Did you know that Sweden has the second highest rate of rape in the world, behind only Botswana? According to official statistics from the UN Organisation on Drugs and Crime (UNODC), in 2015 Sweden recorded 57 occurrences of rape per 100,000 people, compared to 39 in the USA and just 3 in India. Sweden’s rape rate has shot up in recent years, during the same period that the country has been accepting large numbers of non-European migrants and asylum seekers.
They are all wrong. Why? Because the UNODC data relates to “recorded” offences. Proportionally, Swedish police recorded many more occurrences of rape in 2015 than Indian police did. This is not the same as saying that more incidents actually occurred. Similarly, the fact that Swedish police recorded more incidents in 2015 than they did a decade prior does not necessarily mean that Sweden has become a more dangerous place to live. In fact, this period coincides with a substantial broadening of the legal definition of rape.
The mistake Trump, Farage and countless others made rests on one of the most critical principles in statistics: measurement. To understand what a number really says about the world, we need to know exactly what is being counted. Neglect of this principle is the source of a large fraction of the misleading statistics bandied about in the media and in politics.
The modern world runs on numbers. Vital information about almost any issue – from the environment, to health, to education, to immigration – is communicated in the language of statistics. This means that if universities want to prepare graduates to be informed citizens – for example, to participate in the immigration debate without being swayed by bogus facts like the Swedish rape figures – then we need to make sure they know which end of a percentage is which.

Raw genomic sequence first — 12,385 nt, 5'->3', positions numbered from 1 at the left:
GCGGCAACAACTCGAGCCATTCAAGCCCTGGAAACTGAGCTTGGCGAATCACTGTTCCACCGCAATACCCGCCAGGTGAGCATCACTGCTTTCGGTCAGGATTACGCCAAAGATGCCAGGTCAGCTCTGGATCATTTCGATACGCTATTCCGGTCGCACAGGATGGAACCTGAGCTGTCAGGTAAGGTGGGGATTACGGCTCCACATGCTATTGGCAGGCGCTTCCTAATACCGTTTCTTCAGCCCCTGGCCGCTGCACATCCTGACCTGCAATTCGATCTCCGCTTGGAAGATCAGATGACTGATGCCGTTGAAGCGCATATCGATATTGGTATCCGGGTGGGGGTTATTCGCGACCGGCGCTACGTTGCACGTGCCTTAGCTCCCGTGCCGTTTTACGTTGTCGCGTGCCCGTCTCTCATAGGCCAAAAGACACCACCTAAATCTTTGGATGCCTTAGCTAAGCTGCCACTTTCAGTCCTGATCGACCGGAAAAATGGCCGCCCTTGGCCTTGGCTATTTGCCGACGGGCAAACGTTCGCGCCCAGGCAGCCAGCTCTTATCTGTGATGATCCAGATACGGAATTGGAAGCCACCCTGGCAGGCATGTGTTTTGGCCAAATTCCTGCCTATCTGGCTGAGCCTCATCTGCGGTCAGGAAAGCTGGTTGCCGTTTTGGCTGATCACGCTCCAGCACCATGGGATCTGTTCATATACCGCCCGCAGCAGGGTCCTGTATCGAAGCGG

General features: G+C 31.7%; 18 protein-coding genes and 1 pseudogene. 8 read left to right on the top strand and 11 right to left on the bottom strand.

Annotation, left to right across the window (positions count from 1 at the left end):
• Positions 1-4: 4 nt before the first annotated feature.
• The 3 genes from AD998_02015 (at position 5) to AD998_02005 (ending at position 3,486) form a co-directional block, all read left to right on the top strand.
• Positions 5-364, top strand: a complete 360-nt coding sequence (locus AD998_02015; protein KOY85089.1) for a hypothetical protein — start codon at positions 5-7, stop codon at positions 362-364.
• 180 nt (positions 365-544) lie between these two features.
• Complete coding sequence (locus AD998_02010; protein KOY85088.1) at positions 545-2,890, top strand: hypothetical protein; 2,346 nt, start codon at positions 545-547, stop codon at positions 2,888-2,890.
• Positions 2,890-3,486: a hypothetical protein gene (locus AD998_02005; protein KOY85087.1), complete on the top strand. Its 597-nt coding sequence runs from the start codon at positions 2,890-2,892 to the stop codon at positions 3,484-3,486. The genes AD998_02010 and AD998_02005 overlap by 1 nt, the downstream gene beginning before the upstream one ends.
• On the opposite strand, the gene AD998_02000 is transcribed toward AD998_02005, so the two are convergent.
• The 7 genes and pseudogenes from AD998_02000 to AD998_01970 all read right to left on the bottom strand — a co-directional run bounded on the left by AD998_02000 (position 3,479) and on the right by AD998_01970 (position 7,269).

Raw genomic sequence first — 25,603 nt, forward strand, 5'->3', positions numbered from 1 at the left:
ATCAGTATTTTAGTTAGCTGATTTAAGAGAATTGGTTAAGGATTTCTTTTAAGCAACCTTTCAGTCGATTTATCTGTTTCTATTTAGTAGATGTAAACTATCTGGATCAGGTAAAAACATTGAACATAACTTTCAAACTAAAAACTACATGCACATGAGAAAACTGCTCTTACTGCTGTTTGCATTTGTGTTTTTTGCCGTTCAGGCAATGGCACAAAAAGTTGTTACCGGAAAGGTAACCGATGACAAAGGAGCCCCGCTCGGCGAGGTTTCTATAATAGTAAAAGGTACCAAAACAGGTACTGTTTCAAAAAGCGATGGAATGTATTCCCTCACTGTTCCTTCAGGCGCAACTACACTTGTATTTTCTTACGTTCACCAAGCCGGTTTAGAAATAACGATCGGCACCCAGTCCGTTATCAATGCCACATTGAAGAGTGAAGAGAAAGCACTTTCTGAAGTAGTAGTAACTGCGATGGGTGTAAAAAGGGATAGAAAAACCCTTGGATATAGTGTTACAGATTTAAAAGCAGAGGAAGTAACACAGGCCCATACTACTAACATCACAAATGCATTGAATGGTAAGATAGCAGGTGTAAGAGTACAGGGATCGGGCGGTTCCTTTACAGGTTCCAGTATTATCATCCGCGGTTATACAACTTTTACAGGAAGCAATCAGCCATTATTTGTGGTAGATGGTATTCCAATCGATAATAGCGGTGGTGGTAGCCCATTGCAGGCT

This is especially true for students of the social sciences. They are the next generation of politicians, journalists and thinktank employees. Yet our social science graduates remain underequipped to face an increasingly demanding statistical landscape.
After four years working on the Q-Step initiative, which seeks to change social science training in the UK, I am convinced that solving this problem requires a fundamental rethink of what undergraduate statistics training is for.
Most traditional statistics classes are pretty similar in what they cover. The content of these courses aims to turn students into expert quantitative researchers, covering the deeper maths underlying statistical tests, along with supplementary techniques and diagnostics which rarely appear in published research. These courses are so focused on the detail that if asked to teach even an introductory social statistics module, many working social scientists would be out of their depth.
I understand the motivation behind this. We don’t want to teach our students the random hodgepodge of techniques and concepts with which many of us muddle through our careers. We want them to have a clear and complete understanding, built from the foundations up.
But we’ve been trying to do this for decades and it just hasn’t worked. Instead we have run course after course that students hate. We’ve turned out generations of graduates who can remember sitting in labs pressing buttons in statistical software programmes like SPSS, but never really learned how to connect statistics to important issues in the real world.
Undergraduate statistics training needs to be flipped on its head to reflect the fact that making the connection between statistics and the real world is the only thing that really matters. Instead of using random examples to illustrate statistical principles, we need to start with the examples – the real-world issues we actually care about – and demonstrate how numbers can help us better understand them.
If our students graduate with absolutely no idea how to run a regression in SPSS, but with the ability to look at a number in the newspaper and say whether it’s big or small, then we will be in a much better place than we are now.